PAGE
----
While most children in Quebec grow up in a safe environment, for many, family violence is an unfortunate reality. Because violence has serious consequences, it’s important to talk about it so we can recognize the signs and learn to prevent it.
By Nathalie Vallerand
Family violence includes any form of abuse that children witness, hear, or experience in their family. The abuse may be carried out by a parent or another family member, such as a grandparent or uncle.
Some examples of family violence are emotional (a.k.a. psychological) abuse (yelling, swearing, or humiliating a child), physical punishment (smacking a child’s hands or legs, spanking, shaking a child over the age of 2), and severe physical violence (hitting a child with an object, kicking or slapping them, shaking a child under the age of 2). Sexual abuse committed by a relative is also considered family violence.
Neglect, too, is a form of violence. Neglect happens when parents fail to meet a child’s physical and psychological needs; these include food, hygiene, sleep, attention, and supervision.
Family violence also extends to intimate partner violence and children’s exposure to intimate partner violence. Intimate partner violence includes emotional, verbal, physical, sexual, and financial abuse (taking the other person’s money, running up debts in their name, or preventing them from working).
“Contrary to what many people believe, intimate partner violence does not result from a loss of control,” says Claudine Thibaudeau, head of training and clinical support at SOS violence conjugale. “It’s a way to establish and maintain control over the other person.”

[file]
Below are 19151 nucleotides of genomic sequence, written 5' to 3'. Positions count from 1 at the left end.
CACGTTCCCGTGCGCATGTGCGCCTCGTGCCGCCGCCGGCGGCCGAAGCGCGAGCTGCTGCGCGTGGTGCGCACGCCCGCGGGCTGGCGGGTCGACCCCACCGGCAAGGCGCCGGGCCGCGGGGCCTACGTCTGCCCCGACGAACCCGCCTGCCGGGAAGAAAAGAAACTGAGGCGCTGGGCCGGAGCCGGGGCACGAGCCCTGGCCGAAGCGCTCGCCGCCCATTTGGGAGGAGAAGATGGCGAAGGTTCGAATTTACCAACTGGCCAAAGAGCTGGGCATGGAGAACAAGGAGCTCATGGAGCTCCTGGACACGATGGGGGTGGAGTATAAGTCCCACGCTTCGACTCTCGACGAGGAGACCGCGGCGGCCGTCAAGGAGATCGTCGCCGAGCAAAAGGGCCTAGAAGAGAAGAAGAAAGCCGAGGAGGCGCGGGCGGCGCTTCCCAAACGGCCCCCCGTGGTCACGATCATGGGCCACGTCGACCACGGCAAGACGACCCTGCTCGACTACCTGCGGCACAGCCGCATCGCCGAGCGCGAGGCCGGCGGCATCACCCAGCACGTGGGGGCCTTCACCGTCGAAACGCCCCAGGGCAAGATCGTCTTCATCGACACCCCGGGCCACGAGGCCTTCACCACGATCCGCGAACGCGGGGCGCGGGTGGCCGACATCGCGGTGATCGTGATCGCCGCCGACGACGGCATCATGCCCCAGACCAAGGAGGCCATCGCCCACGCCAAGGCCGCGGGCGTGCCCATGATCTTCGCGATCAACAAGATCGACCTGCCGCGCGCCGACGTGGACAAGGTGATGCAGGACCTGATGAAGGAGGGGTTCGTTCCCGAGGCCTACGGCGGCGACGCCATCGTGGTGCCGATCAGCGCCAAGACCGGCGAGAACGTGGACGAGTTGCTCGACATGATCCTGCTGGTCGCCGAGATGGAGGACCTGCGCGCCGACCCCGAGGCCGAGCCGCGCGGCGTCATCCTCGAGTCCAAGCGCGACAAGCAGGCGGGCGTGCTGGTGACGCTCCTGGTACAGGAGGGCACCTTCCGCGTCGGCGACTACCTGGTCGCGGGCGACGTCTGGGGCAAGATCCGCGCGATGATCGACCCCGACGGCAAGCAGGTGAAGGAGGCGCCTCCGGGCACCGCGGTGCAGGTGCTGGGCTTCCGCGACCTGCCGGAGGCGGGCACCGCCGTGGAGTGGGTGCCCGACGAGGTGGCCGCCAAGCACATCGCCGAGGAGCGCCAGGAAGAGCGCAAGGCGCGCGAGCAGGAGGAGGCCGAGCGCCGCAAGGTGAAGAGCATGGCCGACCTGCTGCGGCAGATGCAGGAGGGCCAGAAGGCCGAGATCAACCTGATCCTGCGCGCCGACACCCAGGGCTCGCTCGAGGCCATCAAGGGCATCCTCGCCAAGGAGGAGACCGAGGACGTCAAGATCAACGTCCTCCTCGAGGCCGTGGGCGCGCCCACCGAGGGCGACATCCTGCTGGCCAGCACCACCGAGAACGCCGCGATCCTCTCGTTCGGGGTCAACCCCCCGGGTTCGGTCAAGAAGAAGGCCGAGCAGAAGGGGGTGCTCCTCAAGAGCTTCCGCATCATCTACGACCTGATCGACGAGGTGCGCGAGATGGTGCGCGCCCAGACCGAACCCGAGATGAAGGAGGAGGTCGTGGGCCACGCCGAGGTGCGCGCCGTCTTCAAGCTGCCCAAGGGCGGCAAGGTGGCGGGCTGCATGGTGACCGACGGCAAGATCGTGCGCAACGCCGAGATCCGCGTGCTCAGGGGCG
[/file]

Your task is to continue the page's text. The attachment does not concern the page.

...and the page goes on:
Family violence: By the numbers
Violent parental behaviour appears to have declined in recent years, but it’s still a reality. According to a survey by the Institut de la statistique du Québec, in 2018, 42% of children aged 5 and under suffered repeated (three or more) instances of psychological abuse, 35% were physically punished at least once, and 2.6% suffered severe violence.
Children who are subjected to physical punishment are roughly 10 times more likely to experience severe physical violence.
Fortunately, neglect is less frequent. In 2018, close to 5% of children aged 5 and under lived in an environment where they were at risk of neglect, and less than 1% were reported to have experienced neglect.
In terms of intimate partner violence, 12% of women and men say they have experienced at least one form of it in their relationship, whether or not they have children. Women, however, are the victims of more severe acts of violence. They also comprise the majority of cases reported to the police. In 2018, 7% of children in Quebec were reportedly exposed to intimate partner violence.
Intimate partner violence often begins or escalates during pregnancy and in the first two years of a child’s life. In Quebec, nearly 1 in 10 women are abused by their partner during this period. “Every time a couple makes a commitment, such as moving in together or having a baby, it becomes more difficult for the victim to end the relationship,” Thibaudeau explains.
Most of the time, the violence continues after the baby is born and can extend to the child. Moreover, children exposed to intimate partner violence are more likely to become victims of psychological and physical abuse.
“Abusers are very good at manipulating their victims into believing they’re to blame for the situation,” says Thibaudeau. “They find excuses to justify their behaviour. But violence is never the victim’s fault, and there is no excuse for it.” No matter what form it takes, intimate partner violence is never acceptable or justified.